It seems that the milkman willingly talked to the police on more than one occasion when they interviewed him. He also agreed to take a polygraph examination and he passed it. People who knew him have always maintained that he was forever haunted by not only the discovery, but also by the quiet whispers of speculation about his possible involvement. There was never any witness that saw a truck stopped on the highway, a report of a girl entering the truck, no forensic evidence, nor any accounts of a girl traveling in a milk truck for an entire day of deliveries. But because he passed by Rose Avenue in the mornings when kids were gathering to wait for the bus AND because he discovered Cheryll’s body, it puts him in the area of where she disappeared and in the area where she was found. Furthermore, there is no way to officially disprove his involvement, so the truck driver has continued to be a person of interest for some.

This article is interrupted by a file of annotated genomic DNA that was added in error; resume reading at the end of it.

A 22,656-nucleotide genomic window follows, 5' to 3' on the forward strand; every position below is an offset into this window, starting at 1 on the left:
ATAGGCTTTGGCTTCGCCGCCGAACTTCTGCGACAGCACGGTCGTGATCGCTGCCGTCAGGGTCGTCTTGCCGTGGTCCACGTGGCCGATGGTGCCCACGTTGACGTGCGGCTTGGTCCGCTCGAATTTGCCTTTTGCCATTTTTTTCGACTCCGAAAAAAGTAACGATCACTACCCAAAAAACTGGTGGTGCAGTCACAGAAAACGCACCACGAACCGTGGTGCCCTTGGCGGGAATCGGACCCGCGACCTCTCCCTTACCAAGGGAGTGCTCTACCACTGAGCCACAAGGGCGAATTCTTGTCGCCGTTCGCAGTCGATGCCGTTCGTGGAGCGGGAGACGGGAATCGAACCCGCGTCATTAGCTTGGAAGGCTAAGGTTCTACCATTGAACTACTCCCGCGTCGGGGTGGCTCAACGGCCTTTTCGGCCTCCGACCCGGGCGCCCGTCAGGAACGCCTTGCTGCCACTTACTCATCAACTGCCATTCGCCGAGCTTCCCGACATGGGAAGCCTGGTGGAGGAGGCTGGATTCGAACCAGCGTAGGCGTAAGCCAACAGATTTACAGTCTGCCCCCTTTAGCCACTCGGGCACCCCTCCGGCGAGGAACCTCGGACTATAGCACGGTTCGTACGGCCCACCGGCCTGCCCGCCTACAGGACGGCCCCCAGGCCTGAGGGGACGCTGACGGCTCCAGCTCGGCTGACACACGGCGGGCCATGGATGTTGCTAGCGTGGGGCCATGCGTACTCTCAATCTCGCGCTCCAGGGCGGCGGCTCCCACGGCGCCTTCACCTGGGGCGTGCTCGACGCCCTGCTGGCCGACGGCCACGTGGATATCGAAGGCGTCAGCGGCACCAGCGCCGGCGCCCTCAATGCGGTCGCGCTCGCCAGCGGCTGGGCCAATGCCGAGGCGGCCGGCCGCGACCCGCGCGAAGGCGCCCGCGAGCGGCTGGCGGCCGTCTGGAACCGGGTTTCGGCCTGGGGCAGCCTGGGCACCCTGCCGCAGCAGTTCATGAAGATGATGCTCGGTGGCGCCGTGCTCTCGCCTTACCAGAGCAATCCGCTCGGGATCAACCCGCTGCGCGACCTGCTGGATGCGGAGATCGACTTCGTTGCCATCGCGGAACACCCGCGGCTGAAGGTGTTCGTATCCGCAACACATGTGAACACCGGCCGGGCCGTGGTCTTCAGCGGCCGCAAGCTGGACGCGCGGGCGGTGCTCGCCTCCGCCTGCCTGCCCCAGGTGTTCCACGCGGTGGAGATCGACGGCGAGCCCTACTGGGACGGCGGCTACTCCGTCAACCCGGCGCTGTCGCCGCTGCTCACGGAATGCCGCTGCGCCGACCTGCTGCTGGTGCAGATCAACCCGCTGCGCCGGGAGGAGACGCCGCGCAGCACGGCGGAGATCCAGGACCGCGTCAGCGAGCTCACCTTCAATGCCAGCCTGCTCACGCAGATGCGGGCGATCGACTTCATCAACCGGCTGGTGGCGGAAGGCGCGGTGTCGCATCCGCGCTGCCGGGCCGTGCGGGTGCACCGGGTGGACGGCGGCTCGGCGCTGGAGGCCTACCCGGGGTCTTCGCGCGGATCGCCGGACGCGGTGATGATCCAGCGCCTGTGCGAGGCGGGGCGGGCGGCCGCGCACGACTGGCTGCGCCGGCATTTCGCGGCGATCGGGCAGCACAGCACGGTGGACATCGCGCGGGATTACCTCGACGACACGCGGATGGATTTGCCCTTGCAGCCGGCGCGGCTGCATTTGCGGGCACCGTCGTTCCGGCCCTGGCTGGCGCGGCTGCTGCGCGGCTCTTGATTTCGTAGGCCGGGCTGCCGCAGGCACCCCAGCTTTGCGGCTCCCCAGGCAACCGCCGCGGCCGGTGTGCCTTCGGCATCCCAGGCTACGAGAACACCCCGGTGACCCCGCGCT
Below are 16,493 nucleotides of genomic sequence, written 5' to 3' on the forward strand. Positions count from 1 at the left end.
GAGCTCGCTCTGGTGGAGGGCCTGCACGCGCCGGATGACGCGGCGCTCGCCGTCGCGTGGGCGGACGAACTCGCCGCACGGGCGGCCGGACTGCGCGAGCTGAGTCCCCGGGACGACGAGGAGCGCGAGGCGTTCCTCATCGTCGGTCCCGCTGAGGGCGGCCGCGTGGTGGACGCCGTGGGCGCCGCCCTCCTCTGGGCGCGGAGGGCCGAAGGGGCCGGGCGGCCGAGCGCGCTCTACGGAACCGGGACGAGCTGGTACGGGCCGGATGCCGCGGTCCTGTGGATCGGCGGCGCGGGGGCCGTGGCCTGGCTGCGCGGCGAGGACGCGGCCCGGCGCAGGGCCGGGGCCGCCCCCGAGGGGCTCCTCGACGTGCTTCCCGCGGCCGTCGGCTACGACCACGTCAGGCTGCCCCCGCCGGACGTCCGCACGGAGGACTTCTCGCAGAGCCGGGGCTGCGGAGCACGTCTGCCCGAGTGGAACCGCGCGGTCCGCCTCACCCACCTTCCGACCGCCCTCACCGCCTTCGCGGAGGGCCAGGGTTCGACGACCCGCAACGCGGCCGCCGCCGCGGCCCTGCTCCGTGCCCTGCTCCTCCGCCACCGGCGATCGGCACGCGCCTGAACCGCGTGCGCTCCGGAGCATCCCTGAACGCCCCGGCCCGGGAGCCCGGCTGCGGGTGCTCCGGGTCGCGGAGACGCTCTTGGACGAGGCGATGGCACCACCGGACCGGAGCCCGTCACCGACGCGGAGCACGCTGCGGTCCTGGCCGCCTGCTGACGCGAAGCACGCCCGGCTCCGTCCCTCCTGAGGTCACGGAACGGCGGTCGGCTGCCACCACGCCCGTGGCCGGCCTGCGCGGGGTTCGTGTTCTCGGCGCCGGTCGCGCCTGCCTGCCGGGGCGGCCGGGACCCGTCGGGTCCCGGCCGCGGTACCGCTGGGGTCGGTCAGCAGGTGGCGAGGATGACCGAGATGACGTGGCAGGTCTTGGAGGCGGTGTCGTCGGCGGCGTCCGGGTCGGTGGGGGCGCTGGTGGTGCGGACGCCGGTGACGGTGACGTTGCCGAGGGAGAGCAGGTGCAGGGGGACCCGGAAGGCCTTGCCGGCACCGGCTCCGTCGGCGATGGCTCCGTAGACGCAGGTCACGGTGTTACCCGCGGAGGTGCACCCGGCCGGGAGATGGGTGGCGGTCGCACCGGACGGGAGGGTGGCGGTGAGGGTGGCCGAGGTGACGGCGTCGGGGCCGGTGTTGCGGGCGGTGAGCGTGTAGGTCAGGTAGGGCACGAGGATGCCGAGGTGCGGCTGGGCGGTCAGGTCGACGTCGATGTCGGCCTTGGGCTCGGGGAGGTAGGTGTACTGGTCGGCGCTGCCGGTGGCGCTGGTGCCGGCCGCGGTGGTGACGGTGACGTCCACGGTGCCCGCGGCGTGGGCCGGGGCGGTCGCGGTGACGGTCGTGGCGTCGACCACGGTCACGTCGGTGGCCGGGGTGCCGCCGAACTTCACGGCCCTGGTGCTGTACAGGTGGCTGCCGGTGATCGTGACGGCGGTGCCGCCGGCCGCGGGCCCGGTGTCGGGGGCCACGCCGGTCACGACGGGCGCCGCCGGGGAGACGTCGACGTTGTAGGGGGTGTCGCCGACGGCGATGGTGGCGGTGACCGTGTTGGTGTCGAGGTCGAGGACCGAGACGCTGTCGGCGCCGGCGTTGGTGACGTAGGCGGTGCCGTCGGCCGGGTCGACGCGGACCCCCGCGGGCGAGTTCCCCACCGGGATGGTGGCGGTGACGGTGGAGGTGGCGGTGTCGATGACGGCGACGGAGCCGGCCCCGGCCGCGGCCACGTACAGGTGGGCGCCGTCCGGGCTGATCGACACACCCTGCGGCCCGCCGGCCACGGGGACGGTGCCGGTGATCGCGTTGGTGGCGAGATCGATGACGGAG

The school bus stop: The Rose Avenue kids who are now grown adults recall setting out for the top of the street to wait for the bus in the mornings. Some would get there earlier than others to wait together and to chat and sort of socialize before school. The police accounts from the time Cheryll was missing recount that Cheryll’s brothers left around 6:20 to head up the street to catch the school bus. Cheryll was running behind and left about 5 minutes later, at 6:25 according to her dad, to catch up to her brothers and to get on the bus. Of course, that never happened. It dawned on me recently that I had never asked anyone what time the bus actually came to pick up the kids in the morning. The answer, quite honestly, shocked me. Three various kids from that time, independent of each other, all gave me the same answer. “The bus came around 6:55-7:00.” It astonished me that the kids were leaving their houses as early as 6:20 to head to the top of the street only to wait for up to 40 minutes for the bus to arrive. The walk there is not nearly that time consuming. So if Cheryll’s dad is correct in saying that she left at 6:25 and her brothers left at 6:20, it would seem that she could have easily caught up to them and they would have then waited for the bus all together. When Cheryll bolted out the door at 6:25 to catch up to her brothers, in the dark and fog, someone would have had to have snatched her very close to her house before she was spotted by any watchful parents or other children on the street. If Cheryll’s dad was incorrect on his time, and Cheryll left later than 6:25, that still should have given her plenty of time to get to the top of the street by 6:55 to catch the bus and again, someone would have had to have grabbed her then. If she left closer to 6:55 (a whole half hour later than her dad recalled her leaving), then and only then would she have had to walk to school thus increasing the probability that someone snatched her off of Rose Avenue after the other kids were gone and parents back inside their homes, or off of U.S. 27, or heading up Main Avenue toward school, etc. This time frame, almost to the very minute, is so critical to the case because in those minutes, Cheryll’s fate, sadly, was being sealed. I can’t help but think that yes, literally the devil himself, is most certainly found in these details if only we can spot who was lurking in the foggy shadows that morning.